Cite this article

NIDA. (2005, September 9). NIDA Community Drug Alert Bulletin - Prescription Drugs. Retrieved from https://archives.drugabuse.gov/publications/nida-community-drug-alert-bulletin-prescription-drugs

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Letter from the Director

Friends, Colleagues, and Parents:

Prescription drug abuse is an emerging problem in our country, and one that is showing an increasing trend. What is most disturbing about this trend is that teenagers and young adults are counted among those who use these drugs nonmedically-which include prescription pain relievers, stimulants, sedatives, and tranquilizers.

According to the National Institute on Drug Abuse's (NIDA's) 2004 Monitoring the Future survey, 9.3 percent of 12th-graders reported using Vicodin without a prescription in the past year, and 5.0 percent reported using OxyContin. Another recent survey reports that approximately 48 million people-about 20 percent of the U.S. population-aged 12 or older had used prescription drugs for nonmedical reasons in their lifetimes.

Elderly persons are particularly vulnerable to prescription drug abuse and misuse; as a group, they are prescribed more medications than their younger counterparts, placing them at higher risk for misuse, dependence, and addiction.

Accessibility to the drugs is likely a contributing factor to this growing trend. More people are being prescribed medications today, for a variety of health reasons. This increase in prescriptions means more pills in our medicine cabinets. To add to this supply, many people also are obtaining medications illegally through Web sites that do not require a physician's prescription. While most online pharmacies are lawful businesses providing an important healthcare service, others, however, are not. In fact, some sites provide medications without proper identity verification.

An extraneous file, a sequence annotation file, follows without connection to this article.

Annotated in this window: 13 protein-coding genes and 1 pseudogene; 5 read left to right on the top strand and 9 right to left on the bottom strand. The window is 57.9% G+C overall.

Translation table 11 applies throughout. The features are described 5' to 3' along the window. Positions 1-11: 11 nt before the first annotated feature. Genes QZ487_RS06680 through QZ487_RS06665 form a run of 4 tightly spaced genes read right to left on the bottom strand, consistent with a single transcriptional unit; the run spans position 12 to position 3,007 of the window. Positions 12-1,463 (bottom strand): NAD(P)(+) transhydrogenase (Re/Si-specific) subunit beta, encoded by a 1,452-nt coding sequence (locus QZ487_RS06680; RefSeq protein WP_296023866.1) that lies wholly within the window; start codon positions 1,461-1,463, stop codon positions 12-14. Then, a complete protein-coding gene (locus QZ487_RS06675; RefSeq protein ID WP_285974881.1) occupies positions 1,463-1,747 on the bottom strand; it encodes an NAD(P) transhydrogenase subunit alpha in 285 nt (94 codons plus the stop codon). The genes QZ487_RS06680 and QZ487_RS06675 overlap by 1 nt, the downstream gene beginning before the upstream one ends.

Prescription drugs can have great medical benefits when taken under the supervision of a physician. However, their inappropriate use can lead to addiction. As a physician, I want to raise awareness in the healthcare community about the potential for prescription drug abuse. I also want to ask caretakers to safeguard their prescribed medications so that young people in their households do not have easy access to them.

NIDA is continuing to invest resources in researching this topic. We currently are testing medications for the treatment of prescription opioid abuse through our Clinical Trials Network. For more information on prescription drug abuse, as well as other drugs of abuse, please visit the NIDA Web site, www.drugabuse.gov, or call the National Clearinghouse for Alcohol and Drug Information at 1-800-729-6686. Sinc

Sincerely,

Nora D. Volkow, M.D.
Director

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